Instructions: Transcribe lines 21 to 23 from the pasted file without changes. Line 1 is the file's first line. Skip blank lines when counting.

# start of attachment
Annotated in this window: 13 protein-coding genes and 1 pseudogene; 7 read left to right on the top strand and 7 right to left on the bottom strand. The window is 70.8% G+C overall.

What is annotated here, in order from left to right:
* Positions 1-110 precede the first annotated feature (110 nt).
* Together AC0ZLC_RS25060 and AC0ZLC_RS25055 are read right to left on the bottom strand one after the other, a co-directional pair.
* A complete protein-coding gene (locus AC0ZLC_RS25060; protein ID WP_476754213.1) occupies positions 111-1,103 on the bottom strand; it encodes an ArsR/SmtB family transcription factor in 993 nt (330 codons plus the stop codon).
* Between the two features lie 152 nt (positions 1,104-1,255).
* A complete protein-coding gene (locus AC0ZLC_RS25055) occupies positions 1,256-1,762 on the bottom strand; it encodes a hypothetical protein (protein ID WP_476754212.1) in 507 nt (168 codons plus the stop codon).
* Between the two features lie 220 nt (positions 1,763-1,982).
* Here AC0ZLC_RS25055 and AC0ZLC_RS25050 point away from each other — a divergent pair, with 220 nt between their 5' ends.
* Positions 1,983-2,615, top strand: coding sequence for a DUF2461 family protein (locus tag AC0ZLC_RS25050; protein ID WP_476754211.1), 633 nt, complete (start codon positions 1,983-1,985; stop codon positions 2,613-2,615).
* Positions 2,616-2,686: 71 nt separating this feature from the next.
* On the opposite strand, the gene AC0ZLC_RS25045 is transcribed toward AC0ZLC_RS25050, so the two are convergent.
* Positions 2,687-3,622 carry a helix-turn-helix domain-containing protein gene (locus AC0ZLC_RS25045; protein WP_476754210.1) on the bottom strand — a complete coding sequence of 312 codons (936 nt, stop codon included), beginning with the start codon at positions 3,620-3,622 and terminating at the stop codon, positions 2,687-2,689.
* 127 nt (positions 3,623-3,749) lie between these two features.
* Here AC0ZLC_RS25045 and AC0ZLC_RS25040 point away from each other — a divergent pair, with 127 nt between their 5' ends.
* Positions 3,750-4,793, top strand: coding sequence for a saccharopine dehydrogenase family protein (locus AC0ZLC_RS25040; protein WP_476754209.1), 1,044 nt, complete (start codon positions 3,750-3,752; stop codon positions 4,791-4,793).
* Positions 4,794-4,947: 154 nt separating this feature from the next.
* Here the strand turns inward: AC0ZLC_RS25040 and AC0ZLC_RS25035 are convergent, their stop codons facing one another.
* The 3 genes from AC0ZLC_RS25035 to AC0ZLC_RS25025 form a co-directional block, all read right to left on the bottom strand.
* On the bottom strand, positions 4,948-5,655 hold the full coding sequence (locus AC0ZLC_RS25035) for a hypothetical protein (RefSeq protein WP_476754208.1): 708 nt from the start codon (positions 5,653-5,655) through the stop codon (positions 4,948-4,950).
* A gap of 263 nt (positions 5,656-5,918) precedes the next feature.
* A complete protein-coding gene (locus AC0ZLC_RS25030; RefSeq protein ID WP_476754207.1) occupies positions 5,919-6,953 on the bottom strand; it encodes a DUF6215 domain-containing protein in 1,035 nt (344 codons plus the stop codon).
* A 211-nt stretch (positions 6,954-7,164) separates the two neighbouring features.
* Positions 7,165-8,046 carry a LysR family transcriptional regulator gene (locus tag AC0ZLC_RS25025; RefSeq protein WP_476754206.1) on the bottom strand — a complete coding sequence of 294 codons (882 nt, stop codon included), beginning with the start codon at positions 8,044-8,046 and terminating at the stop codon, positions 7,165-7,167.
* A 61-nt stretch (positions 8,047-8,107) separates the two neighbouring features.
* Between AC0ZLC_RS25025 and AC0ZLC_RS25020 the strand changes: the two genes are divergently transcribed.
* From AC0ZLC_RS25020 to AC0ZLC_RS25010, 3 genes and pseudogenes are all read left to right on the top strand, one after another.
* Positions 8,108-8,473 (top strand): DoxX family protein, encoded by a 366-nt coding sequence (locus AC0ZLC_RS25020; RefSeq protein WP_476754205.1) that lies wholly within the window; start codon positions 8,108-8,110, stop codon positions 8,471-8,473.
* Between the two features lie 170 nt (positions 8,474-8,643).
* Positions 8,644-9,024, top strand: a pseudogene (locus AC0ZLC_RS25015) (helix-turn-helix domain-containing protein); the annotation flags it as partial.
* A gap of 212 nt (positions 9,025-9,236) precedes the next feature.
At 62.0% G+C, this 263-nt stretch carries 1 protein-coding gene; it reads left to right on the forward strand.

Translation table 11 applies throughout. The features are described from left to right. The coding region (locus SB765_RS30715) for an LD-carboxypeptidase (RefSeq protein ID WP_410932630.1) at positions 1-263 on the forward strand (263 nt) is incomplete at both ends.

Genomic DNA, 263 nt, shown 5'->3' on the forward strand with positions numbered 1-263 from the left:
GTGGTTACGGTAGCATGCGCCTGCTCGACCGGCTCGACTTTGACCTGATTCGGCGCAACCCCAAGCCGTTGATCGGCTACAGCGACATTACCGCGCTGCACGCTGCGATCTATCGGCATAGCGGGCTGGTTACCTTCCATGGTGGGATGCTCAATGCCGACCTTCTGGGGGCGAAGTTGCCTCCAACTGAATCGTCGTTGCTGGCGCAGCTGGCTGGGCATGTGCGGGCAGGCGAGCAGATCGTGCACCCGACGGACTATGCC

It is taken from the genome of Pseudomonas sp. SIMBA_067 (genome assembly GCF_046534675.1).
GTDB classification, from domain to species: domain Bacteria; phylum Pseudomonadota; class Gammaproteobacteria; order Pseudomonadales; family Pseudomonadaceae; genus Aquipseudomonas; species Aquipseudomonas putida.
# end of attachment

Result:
* A gap of 263 nt (positions 5,656-5,918) precedes the next feature.
* A complete protein-coding gene (locus AC0ZLC_RS25030; RefSeq protein ID WP_476754207.1) occupies positions 5,919-6,953 on the bottom strand; it encodes a DUF6215 domain-containing protein in 1,035 nt (344 codons plus the stop codon).
* A 211-nt stretch (positions 6,954-7,164) separates the two neighbouring features.